Got Serenity?

The essence of ‘mental health’ is—at root—rationality. The psychological manifestation of rationality is serenity.

Serenity does not refer to contact with a faith-based ‘higher power,’ although some will claim it does. Lying to yourself, or telling yourself things are true regardless of evidence, is not what serenity means.  

Serenity, rationally speaking, refers to an overall sense of perspective.

What creates and defines a sense of perspective?

Perspective refers to seeing the ‘bigger picture.’ This includes holding the context of all known, relevant facts. Holding the context means knowing all the relevant factors contributing to a situation involving your life.

A person without perspective will tend to focus only on one factor in a situation, in a marital, work or economic problem, for example. This can lead to either a state of hyper-negativity or hyper-optimism.

The person who’s hyper-negative fails to see other relevant facts which would, if considered, lead to a sense of, ‘This too shall pass,’ or, ‘There’s an intelligent way to resolve this problem.’

The person who’s hyper-positive lives in sort of a perpetual ‘la-la land’ in which there’s no need to plan rationally or do much of anything at all, short of living in the moment.

Serenity comes from having a sense of perspective, but there are even deeper factors contributing to its presence within a person.

I find that a serene person is someone who, at the core, believes that existence is a rational place where problems can be solved by human effort, thought and (when required) by human ingenuity.

I once heard a serene perspective put this way: ‘I know there’s a rational solution here. I don’t yet know what it is, but I know it’s discoverable.’ This is the unspoken attitude of anyone who approaches life with self-confident serenity.

Serene people tend to embrace freedom (both economic and political), individual rights, and technology because they see the world as an ever-evolving work in progress. They wish to be free, but they wish others to be free, as well. Free people find solutions, create inventions and make the world a safer, more livable place. Freedom is a comforting thing, to a serene person. Those who are really and truly convinced of this are the ones least prone to a perpetual state of anxiety, depression or even despair.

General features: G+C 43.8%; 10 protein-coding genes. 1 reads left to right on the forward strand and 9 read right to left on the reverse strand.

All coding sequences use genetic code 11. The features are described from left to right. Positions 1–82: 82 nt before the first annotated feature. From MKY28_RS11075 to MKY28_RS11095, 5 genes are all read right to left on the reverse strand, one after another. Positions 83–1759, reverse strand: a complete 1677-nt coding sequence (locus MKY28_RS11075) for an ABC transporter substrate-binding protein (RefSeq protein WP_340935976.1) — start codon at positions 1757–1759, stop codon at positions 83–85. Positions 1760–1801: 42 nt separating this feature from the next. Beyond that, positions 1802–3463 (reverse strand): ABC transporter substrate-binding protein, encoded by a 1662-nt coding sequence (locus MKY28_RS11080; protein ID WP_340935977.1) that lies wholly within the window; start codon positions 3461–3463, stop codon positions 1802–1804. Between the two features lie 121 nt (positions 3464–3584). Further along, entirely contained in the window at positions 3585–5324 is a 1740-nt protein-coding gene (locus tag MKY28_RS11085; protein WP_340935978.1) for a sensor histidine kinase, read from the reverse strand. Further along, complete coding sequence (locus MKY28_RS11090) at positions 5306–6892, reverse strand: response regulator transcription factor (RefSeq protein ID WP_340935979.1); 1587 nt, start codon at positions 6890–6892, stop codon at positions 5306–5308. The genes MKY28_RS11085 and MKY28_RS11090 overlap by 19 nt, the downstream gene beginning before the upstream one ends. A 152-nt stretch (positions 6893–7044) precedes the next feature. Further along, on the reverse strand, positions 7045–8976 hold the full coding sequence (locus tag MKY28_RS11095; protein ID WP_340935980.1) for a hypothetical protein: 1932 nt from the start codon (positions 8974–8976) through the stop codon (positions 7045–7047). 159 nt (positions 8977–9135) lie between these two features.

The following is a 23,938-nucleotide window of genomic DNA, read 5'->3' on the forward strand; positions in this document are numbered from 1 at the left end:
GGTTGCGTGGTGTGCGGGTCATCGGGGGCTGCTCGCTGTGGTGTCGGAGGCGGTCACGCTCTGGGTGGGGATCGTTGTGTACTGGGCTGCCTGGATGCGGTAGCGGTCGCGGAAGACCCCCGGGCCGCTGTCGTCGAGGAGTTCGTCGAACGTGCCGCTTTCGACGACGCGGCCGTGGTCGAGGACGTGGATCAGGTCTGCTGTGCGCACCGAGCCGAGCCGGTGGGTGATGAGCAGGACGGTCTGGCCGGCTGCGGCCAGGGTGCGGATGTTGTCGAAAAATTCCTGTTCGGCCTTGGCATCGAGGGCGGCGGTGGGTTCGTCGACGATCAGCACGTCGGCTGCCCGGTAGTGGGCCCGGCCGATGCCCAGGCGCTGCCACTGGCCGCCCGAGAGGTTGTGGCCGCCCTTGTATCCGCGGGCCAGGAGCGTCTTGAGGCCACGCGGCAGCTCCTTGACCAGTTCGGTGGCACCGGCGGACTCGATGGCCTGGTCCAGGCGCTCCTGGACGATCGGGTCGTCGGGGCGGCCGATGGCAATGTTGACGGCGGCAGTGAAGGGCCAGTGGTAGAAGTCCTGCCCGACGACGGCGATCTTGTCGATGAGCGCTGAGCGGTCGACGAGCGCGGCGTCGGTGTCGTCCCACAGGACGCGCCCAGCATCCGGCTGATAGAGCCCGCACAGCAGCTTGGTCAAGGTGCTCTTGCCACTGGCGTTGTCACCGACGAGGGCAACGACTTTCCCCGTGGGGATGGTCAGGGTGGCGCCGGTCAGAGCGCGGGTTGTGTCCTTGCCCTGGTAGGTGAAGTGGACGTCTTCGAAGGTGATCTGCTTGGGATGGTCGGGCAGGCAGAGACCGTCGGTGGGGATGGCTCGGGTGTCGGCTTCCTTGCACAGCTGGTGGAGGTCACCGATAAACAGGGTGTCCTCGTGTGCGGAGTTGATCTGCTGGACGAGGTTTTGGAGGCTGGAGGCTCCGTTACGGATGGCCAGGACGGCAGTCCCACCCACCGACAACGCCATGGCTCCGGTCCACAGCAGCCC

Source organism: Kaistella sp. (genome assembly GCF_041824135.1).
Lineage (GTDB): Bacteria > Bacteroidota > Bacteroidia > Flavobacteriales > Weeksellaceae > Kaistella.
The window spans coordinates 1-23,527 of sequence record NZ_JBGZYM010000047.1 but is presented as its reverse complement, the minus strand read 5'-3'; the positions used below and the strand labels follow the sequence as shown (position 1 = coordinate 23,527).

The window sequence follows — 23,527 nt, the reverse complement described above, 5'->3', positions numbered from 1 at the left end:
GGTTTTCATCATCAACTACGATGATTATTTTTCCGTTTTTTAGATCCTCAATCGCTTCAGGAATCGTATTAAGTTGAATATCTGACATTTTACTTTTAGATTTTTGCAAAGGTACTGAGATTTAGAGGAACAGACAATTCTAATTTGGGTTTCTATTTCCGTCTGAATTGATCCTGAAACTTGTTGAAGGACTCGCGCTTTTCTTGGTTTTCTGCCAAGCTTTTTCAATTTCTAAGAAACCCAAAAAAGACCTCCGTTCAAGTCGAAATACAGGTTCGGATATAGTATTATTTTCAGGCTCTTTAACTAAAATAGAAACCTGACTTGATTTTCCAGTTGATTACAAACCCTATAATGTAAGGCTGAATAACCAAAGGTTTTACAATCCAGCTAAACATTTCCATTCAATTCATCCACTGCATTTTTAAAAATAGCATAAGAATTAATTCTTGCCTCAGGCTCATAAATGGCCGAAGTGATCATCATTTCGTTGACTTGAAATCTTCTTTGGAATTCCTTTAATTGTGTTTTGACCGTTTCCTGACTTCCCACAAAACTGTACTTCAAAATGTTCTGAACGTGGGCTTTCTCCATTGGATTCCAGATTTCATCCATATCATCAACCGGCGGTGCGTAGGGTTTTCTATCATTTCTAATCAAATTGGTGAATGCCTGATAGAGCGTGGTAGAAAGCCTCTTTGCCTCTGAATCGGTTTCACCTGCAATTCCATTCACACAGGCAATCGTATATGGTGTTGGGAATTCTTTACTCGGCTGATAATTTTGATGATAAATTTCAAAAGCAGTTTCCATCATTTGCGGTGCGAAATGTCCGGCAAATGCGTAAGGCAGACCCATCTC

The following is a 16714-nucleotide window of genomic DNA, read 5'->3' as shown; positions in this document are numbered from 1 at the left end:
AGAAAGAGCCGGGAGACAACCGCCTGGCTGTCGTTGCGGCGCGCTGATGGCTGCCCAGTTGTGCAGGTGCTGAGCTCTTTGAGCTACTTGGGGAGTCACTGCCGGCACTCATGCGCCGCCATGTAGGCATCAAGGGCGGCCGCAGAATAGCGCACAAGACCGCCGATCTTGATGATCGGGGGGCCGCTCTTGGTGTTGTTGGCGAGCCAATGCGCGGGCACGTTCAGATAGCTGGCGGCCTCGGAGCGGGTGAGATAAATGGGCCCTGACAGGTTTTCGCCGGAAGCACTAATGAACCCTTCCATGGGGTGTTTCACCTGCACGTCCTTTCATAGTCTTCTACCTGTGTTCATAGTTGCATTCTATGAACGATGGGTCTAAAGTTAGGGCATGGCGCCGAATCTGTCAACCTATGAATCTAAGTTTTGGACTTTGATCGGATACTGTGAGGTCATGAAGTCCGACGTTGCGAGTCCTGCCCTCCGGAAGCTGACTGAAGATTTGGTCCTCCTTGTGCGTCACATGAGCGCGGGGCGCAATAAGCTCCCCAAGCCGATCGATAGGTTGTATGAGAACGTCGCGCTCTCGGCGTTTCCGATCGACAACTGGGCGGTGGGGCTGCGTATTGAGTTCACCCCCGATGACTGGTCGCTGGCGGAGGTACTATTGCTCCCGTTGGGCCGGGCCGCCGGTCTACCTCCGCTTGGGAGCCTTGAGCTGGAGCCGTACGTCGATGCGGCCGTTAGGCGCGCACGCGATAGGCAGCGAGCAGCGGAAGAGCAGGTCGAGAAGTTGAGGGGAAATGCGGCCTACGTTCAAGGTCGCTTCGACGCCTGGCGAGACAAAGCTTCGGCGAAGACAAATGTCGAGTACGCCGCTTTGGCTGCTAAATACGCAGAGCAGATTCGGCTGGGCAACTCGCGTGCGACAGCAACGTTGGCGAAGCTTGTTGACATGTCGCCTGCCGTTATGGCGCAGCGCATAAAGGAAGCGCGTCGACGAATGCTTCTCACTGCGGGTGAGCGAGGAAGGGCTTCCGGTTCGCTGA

Progress, both in the world at large and in one’s own individual life, is fueled and fed by the human capacity for reason. Reason is what humans can do that animals cannot do; and it’s why animals don’t build and create the things humans do.

A serene person sees reality as fundamentally a benevolent place. No, this does not mean survival and improvement are automatic and effortless. But a benevolent-feeling person does believe—indeed, knows—that the human capacity to foster and improve his or her survival, over the long-range, is virtually limitless.

Life, to such a person (in terms of what he or she feels, at the deepest level), is a place of continuous progress, progress achieved and maintained by continuous thought, effort and paying attention. Yes, life is what we make it. But we can make it into a great deal, with thought and effort.

Of course obstacles exist. But part of life’s purpose is removing obstacles, or at least minimizing their impact. The worst obstacles are not found in nature, but in the irrational or erroneous things human beings do to each other—and to themselves. (For evidence, read world history and examine today’s headlines.) This is one reason why we need a field of psychology, and (more fundamentally) philosophy, and is why human beings eschew these fields at their peril.

At the deepest level, how you feel—and how prone you are to various lapses in psychological functioning—really has to do with how you think, and what you believe.

You might claim not to believe or care anything about these matters—the efficacy of reason, the benevolence of existence—but in fact, whether you know it or not, you have formed conclusions about these things on the emotional level. These conclusions inform how you respond, emotionally, to life in general, and about today’s events of life in particular. They’re the foundation of your mental health—or lack of it.


Be sure to “friend” Dr. Hurd on Facebook. Search under “Michael Hurd” (Rehoboth Beach DE). Get up-to-the-minute postings, recommended articles and links, and engage in back-and-forth discussion with Dr. Hurd on topics of interest.